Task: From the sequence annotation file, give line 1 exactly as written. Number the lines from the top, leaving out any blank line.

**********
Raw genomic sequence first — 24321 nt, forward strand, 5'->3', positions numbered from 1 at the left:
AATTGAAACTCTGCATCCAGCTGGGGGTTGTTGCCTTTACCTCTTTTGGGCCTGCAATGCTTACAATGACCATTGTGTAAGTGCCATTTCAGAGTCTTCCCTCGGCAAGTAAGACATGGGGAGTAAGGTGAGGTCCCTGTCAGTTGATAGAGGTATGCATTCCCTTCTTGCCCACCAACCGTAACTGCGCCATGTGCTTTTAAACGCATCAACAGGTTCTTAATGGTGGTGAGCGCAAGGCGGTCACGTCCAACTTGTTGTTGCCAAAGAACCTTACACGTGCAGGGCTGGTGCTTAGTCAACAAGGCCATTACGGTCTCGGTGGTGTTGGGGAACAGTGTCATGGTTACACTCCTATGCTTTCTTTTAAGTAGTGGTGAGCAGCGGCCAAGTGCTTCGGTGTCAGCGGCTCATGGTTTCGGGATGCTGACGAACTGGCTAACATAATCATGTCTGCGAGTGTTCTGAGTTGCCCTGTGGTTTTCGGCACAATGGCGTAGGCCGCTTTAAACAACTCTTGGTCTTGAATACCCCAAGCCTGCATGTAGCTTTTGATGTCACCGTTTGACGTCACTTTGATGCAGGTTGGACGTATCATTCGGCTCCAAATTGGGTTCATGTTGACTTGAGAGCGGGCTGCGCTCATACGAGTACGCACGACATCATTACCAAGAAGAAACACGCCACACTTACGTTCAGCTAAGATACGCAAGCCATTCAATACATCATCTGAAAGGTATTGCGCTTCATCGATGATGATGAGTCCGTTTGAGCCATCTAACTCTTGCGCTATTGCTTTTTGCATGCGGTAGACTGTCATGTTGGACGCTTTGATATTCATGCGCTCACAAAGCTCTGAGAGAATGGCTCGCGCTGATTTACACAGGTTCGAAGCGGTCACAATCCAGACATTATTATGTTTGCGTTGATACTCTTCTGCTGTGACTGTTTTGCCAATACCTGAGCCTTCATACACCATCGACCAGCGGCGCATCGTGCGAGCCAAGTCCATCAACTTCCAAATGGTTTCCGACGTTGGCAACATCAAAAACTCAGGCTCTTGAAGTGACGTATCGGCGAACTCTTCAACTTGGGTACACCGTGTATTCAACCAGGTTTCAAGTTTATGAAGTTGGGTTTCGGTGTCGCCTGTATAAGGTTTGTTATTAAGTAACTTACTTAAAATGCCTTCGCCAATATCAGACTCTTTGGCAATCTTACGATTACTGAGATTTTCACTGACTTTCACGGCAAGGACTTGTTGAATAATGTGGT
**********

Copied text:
Raw genomic sequence first — 24321 nt, forward strand, 5'->3', positions numbered from 1 at the left: